Q&A on Visual Positioning and Leica GS18 I

GS18 I

Product Engineer Metka Majeric answers questions on Visual Positioning technology and the Leica GS18 I GNSS RTK Rover.

 

What are the challenges when surveying with a conventional GNSS sensor?

To be able to measure points, a GNSS sensor needs to receive satellite signals. The position of a point can only be measured when the GNSS sensor has access to the open sky and the pole tip is physically in reach of the point. If this is not possible surveyors can use alternatives methods such as:

  • Different workarounds e.g. taping offset, using COGO functionality and sketching
  • Additional equipment in combination with the GNSS sensor e.g. CS20 with integrated DISTO or a 4 metre pole. This way of measuring can be time-consuming and may also compromise the accuracy.
  • Alternative sensors like total stations. Using such alternatives can also be time-consuming, when there are only a few points that cannot be measured with a GS sensor.

Users face an additional challenge, when a lot of detail needs surveying. Measuring every single point with the pole tip requires a lot of time on site. There is also a risk that some points are missed, and the site needs to be revisited resulting in additional costs.

 

How does the Leica GS18 I overcome those challenges?

With the GS18 I there is no need to use other time-consuming methods or additional equipment. Due to the integration of GNSS, IMU (Inertial Measurement Unit) and a camera, the points that with obstructed view to the sky and other inaccessible points can be measured from images using the Visual Positioning technology within GS18 I. This new technology allows points of interest captured from a distance to be measured with survey-grade accuracy.

 

In which situations would surveying professionals use Visual Positioning technology?

Visual Positioning is particularly appropriate for:

  • Mapping hundreds of points.
  • Measuring inaccessible points such as across a busy street, behind a gate or in dangerous areas (e.g. with the risk of being attacked by a dog, hazardous utilities, on a roof edge).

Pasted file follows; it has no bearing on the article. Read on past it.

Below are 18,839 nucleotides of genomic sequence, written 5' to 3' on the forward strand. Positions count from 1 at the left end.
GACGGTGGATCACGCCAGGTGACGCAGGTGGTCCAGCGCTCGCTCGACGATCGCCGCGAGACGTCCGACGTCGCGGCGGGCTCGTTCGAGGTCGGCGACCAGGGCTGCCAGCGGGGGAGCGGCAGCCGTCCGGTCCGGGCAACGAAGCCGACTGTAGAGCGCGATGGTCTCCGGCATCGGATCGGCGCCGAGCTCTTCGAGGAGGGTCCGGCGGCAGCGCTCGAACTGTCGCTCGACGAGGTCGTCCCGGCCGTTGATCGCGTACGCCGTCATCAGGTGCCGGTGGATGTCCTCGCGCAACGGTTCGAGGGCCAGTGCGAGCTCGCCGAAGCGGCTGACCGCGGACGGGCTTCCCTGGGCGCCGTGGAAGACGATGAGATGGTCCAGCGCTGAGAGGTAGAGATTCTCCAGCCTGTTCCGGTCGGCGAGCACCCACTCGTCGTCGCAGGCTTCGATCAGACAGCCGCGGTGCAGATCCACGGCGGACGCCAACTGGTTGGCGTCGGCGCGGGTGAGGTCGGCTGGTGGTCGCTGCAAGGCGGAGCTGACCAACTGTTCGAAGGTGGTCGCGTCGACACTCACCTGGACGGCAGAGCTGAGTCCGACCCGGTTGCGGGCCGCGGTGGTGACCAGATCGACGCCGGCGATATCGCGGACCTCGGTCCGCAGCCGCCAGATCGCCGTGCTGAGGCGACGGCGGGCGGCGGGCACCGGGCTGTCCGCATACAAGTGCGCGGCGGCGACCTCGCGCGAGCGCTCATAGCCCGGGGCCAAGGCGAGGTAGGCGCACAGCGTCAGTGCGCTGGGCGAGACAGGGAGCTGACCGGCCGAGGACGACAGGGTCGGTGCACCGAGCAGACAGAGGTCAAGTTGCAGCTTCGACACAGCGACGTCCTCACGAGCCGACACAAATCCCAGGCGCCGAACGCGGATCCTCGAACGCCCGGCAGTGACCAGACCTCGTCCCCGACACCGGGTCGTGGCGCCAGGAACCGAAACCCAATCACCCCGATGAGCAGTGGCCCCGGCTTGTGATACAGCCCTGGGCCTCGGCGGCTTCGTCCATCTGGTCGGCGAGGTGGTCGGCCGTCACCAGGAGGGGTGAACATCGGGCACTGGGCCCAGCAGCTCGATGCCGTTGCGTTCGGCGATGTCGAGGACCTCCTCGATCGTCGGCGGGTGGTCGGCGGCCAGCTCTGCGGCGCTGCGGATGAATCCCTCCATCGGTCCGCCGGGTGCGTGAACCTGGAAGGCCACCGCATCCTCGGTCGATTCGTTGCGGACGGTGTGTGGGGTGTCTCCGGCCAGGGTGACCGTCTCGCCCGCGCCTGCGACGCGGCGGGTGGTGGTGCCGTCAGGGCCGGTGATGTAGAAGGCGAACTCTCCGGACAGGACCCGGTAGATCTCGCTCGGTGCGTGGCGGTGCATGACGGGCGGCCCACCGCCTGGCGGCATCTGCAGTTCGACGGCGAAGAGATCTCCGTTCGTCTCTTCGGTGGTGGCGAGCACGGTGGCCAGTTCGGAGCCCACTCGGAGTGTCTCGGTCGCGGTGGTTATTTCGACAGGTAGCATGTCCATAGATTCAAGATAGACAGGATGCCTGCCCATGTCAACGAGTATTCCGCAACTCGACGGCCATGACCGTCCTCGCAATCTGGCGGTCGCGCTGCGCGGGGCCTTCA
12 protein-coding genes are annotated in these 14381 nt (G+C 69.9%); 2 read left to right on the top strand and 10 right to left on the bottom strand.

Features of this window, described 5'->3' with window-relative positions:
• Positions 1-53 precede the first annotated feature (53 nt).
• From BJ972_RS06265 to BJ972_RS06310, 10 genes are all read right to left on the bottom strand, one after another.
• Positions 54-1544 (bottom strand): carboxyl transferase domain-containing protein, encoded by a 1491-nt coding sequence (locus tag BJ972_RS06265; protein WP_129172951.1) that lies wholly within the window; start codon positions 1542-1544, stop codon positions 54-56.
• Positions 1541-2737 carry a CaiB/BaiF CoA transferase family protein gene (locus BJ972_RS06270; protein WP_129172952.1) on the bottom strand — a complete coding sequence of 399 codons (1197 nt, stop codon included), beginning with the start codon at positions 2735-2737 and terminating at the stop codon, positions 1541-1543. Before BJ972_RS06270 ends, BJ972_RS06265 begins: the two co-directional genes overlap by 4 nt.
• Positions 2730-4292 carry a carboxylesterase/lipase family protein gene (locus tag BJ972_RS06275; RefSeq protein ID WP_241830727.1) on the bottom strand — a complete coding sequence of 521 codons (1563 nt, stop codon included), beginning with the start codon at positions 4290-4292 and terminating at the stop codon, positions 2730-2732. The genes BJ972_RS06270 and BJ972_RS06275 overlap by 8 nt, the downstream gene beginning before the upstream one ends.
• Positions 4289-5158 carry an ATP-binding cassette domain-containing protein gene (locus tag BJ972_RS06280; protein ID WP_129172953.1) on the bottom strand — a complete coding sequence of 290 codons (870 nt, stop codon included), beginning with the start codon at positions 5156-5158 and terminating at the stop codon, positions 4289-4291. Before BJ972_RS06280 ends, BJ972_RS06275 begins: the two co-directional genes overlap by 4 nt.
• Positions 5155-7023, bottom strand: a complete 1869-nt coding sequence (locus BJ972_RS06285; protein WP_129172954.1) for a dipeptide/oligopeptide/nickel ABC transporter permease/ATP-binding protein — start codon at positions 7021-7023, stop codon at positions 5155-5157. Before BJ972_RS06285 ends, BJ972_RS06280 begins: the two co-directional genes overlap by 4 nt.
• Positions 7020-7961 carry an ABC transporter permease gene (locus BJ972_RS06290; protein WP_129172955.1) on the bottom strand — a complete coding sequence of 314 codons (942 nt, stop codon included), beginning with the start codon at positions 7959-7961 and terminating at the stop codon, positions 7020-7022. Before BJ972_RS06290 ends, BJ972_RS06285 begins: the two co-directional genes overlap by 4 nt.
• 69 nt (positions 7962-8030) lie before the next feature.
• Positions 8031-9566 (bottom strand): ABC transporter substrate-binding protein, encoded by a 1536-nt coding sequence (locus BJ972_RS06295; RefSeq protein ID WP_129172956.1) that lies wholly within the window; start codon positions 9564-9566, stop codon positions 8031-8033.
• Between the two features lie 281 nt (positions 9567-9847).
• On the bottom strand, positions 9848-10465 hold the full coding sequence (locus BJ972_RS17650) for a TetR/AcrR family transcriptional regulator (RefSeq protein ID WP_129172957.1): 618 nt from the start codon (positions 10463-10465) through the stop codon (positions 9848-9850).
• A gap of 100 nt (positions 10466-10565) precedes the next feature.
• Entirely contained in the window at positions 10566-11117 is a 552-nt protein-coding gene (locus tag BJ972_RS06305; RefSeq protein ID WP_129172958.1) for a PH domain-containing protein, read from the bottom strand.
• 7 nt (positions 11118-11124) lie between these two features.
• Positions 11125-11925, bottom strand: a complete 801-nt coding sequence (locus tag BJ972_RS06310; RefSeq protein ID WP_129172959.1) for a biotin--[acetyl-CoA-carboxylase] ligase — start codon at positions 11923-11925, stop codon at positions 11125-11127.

Figure 1 - Leica GS18 I GNSS RTK rover while measuring points over a fence

  • Surveying points in places with GNSS signal obstruction (e.g. under a roof, balcony or tree).
  • Measuring points on the façade of a building (e.g. corners of a window and height of the roof).

QA GS18 I
Figure 2 - Measuring façades

  • Measuring additional points without the need to revisit the site.
  • Generating point clouds of captured objects.

QA GS18 I
Figure 3 - Point cloud generated from image groups captured with GS18 I

  • Volume calculation of stockpiles.
  • Capturing images of a crash scene for point measurements.

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Figure 4 - Capturing a crash scene

 

Who should use a GS18 I?

GS18 I is designed for users who need to easily measure points that are challenging to reach with a conventional GNSS RTK rover. The GS18 I is the ideal tool for users to collect large amounts of data onsite. Users can decide later, which points to measure in images survey-grade accuracy.

 

How does the GS18 I work? (Measurement principle)

Let’s take the following video as an example.

 
A user wants to measure some points of interest in the trench. All that needs to be done is to walk along the trench with the camera pointed towards the pipeline while the GS18 I automatically captures images. The GS18 I captures images at the rate of 2 Hz ensuring the optimal image overlap and geometry. Once the capturing is stopped, the images will be automatically processed by the algorithms running on Captivate. The images can be used for point measurement right after the captured images are processed.
 
During capture, GS18 I checks whether the position and tilt quality are sufficiently accurate. If not, the capturing is automatically stopped, but the images that were already captured are processed. In addition, GS18 I establishes a geometric connection between consecutive images by extracting features (distinctive points) from images.

The following video shows how the algorithm running on the GS18 I tracks the features during capture:

 

The images can be used for point measurement immediately after. This is made possible by the Visual Positioning technology.

 

Which software is needed to process captured images?

GS18 I is fully supported by Captivate software running on the CS20 LTE or BASIC controller or the CS35 tablet.

Captivate will automatically process, position and orientate the captured images, therefore ensuring quality control already on site. There is no need to match any reference points or lines manually, as required when using similar technologies.

 

How can points be measured in images and which software is needed?

Points are measured from images within Captivate running on the CS20 LTE or BASIC controller or the CS35 tablet. Users can measure points in the field right after the images are captured. 

Images can also be imported into Infinity, where users can measure points in the office on a large screen.